With such a rich diversity of perspectives and backgrounds, it’s no surprise that Latinos power $2.75 trillion of total economic output in the United States and “continue to start businesses at a faster rate than all [other groups] — including 44 percent growth in the number of businesses in the last 10 years compared to just 4 percent for non-Latinos,” according to a report from the Stanford Graduate School of Business and the Latino Business Action Network.
One pathway for Latinos who aspire to become entrepreneurs to secure long-term financial success is through the federal patent system. Acquired through the U.S. Patent and Trademark Office (USPTO), a patent prohibits others from making, using, selling, offering for sale or importing an invention. A patent also is legally recognized as property, which means it can be an asset that increases the business’s overall valuation.
This Hispanic Heritage Month we celebrate three Latino patent holders who invented everyday products that many of us use.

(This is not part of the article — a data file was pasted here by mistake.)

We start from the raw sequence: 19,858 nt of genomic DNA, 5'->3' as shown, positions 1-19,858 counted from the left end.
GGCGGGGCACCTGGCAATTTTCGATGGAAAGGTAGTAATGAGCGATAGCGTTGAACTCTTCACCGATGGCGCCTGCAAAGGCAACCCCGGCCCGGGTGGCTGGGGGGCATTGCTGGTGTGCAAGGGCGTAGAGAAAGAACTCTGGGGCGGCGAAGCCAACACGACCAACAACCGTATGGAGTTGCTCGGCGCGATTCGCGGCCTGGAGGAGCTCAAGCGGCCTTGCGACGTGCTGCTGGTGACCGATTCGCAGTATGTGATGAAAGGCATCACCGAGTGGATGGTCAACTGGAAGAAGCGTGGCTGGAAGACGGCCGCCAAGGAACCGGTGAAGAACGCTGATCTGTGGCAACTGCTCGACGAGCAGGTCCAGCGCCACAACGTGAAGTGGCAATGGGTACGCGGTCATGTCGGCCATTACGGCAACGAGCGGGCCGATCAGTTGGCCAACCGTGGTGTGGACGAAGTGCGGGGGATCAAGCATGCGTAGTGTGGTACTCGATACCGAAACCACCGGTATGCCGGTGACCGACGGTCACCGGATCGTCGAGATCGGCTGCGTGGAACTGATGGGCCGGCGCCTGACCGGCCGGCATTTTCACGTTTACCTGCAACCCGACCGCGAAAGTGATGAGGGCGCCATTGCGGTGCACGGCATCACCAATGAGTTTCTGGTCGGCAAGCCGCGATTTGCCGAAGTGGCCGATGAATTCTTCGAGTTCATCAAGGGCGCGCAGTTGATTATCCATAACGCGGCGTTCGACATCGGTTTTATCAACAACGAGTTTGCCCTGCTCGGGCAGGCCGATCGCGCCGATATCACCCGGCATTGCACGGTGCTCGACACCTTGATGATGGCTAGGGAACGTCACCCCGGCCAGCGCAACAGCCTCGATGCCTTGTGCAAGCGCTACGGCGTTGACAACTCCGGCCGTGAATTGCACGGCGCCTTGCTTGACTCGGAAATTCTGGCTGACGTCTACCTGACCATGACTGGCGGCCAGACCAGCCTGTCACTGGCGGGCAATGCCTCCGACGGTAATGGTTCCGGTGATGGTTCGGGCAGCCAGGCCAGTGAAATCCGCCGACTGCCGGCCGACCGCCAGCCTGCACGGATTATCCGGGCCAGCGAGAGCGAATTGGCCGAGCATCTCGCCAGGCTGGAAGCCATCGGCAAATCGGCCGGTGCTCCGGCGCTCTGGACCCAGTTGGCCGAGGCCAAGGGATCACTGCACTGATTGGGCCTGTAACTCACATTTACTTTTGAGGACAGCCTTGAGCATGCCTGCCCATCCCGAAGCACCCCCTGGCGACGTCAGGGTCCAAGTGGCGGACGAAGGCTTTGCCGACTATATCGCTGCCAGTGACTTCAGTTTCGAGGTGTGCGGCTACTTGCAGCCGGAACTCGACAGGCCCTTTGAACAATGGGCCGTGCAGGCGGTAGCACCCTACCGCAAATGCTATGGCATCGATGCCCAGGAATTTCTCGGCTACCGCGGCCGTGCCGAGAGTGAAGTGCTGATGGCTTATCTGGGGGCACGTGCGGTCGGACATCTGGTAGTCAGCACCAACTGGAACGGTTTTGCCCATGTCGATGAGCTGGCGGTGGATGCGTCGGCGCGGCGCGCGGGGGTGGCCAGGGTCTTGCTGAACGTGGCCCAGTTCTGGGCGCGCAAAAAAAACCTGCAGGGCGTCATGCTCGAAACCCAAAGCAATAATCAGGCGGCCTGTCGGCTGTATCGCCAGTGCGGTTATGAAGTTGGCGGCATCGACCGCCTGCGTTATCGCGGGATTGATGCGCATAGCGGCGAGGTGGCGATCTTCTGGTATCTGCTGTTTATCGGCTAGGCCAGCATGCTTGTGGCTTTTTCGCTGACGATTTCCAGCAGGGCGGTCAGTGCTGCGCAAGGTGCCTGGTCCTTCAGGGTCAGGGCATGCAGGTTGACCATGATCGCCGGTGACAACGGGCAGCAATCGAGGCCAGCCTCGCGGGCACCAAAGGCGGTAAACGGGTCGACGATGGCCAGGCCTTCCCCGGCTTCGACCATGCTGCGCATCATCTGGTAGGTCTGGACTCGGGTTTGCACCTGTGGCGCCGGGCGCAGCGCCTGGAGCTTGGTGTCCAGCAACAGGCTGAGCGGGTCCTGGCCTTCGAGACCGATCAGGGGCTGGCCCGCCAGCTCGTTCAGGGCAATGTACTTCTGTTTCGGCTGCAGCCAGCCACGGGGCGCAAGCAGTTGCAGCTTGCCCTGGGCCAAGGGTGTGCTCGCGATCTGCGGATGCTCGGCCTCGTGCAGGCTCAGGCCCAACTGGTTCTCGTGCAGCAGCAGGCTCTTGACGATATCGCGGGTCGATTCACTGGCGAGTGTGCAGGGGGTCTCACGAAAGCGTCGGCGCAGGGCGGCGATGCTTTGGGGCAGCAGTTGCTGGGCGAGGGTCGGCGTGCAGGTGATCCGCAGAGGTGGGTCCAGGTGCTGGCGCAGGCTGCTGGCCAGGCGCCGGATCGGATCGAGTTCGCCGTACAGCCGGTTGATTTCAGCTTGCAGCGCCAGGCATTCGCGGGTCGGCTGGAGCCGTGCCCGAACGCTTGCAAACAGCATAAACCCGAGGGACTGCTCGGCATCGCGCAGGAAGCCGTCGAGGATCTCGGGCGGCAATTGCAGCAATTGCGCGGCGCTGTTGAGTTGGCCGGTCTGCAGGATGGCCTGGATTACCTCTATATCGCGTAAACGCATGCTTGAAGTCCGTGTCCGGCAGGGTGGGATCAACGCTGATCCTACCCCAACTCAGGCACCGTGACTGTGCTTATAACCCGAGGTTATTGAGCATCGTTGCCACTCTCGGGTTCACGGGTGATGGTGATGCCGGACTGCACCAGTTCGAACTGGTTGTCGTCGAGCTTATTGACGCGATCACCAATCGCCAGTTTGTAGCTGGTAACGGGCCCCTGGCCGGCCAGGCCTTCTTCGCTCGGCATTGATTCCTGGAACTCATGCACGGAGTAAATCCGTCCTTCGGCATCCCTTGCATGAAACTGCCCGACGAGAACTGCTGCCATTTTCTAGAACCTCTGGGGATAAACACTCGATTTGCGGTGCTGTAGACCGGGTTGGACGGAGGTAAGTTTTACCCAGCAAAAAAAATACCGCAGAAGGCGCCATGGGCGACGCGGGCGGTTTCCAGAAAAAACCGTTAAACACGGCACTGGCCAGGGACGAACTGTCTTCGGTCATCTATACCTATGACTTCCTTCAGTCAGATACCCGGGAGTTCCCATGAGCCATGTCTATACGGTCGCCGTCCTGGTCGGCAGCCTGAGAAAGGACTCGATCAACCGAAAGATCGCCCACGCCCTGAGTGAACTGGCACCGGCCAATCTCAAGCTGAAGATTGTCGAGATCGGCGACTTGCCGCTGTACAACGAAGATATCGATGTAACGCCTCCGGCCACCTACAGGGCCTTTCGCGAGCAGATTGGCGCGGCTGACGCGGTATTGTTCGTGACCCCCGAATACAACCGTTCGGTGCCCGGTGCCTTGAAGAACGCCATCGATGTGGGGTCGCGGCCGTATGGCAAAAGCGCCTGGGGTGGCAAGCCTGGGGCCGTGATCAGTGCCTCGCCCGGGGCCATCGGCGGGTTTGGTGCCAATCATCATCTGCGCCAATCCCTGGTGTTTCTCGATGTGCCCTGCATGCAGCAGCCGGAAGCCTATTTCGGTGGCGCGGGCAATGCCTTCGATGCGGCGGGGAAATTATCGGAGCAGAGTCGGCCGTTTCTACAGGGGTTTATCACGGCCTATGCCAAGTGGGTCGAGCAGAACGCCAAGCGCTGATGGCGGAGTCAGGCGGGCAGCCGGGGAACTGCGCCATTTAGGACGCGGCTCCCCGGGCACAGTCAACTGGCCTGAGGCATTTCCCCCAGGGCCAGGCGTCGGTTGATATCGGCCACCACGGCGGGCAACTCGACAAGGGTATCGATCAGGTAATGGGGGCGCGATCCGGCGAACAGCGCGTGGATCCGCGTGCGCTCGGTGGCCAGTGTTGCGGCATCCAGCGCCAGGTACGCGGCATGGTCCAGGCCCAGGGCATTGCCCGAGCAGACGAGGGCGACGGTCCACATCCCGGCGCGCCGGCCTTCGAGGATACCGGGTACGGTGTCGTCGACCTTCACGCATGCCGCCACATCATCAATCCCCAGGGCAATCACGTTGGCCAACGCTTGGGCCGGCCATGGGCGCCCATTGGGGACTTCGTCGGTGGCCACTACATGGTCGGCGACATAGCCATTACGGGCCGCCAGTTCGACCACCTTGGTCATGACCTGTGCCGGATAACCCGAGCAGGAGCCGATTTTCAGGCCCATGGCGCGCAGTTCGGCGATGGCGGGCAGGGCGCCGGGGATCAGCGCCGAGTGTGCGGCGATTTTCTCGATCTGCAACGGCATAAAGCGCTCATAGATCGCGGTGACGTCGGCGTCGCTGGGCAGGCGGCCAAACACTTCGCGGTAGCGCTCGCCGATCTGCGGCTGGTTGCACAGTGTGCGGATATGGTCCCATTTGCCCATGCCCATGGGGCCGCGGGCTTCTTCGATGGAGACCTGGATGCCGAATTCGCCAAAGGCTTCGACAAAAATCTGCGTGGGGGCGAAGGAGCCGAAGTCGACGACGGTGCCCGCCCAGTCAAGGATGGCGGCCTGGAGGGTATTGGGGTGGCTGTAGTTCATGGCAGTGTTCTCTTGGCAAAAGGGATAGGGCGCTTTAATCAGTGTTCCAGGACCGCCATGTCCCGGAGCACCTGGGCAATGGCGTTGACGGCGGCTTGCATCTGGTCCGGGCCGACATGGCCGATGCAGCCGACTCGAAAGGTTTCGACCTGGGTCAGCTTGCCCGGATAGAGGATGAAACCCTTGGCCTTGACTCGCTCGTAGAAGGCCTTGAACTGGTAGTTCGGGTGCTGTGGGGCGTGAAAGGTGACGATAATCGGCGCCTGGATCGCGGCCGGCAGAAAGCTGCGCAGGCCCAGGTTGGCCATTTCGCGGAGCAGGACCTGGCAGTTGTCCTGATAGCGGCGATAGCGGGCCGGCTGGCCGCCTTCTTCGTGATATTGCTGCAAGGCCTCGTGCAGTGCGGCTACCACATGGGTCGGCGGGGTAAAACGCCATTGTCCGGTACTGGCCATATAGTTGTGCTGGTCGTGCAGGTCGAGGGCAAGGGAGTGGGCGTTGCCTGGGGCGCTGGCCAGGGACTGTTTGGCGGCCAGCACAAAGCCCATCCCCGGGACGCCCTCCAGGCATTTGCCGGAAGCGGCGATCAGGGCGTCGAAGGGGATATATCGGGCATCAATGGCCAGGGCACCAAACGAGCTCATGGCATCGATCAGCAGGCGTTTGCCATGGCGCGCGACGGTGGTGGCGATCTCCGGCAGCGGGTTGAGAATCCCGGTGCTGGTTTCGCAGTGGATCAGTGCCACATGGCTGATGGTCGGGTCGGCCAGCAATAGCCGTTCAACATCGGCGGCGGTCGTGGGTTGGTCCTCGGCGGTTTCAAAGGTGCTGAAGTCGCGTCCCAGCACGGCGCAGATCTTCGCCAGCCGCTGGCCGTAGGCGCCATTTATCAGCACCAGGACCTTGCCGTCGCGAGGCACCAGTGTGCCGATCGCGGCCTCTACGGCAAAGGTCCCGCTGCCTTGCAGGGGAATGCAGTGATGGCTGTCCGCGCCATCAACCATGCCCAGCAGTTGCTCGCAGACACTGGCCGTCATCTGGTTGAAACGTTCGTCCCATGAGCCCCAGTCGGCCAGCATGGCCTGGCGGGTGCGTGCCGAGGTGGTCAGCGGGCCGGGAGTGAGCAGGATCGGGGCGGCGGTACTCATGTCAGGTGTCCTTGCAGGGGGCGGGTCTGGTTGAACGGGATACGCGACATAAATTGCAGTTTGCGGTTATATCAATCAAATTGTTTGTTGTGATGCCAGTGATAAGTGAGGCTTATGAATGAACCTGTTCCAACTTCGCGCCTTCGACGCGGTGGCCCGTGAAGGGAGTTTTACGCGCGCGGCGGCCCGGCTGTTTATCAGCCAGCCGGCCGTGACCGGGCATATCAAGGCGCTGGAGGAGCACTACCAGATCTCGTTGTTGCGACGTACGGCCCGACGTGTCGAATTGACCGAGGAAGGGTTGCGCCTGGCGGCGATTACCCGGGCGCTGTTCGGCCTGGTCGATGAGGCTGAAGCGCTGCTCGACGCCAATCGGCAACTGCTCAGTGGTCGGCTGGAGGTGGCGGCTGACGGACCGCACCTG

Improving the portable breast pump
Elena Medo’s invention started like so many others, with a personal need. After giving birth to her third child in 1982, Medo had to lug her 30-pound breast pump through multiple stops on her daily commute to the Vancouver Stock Exchange. After all that effort, the device barely worked. Medo started developing a lighter, more portable design while she continued working full time and raising her family. In 1999 she successfully patented a manual breast pump system that uses a wall vacuum to make it more effective.
The device would ultimately become the launchpad for several start-ups she founded in the lactation industry. At its peak, one of her companies was earning roughly $4 million per year, The Washington Post reports. In recent years, however, her companies have faced various legal struggles.
Medo was 46 at the time of her first patent and would go on to receive an additional eight patents for her designs.
Making mass transit safer
The next time you step off a train after arriving at your destination you may want to thank serial inventor Victor Ochoa. Born in Mexico in 1850, Ochoa earned a patent for the electric brake in 1907, more specifically for a process that uses magnetic attraction to slow the train. This invention led to safer mass transit systems, with the ability to transport more commuters.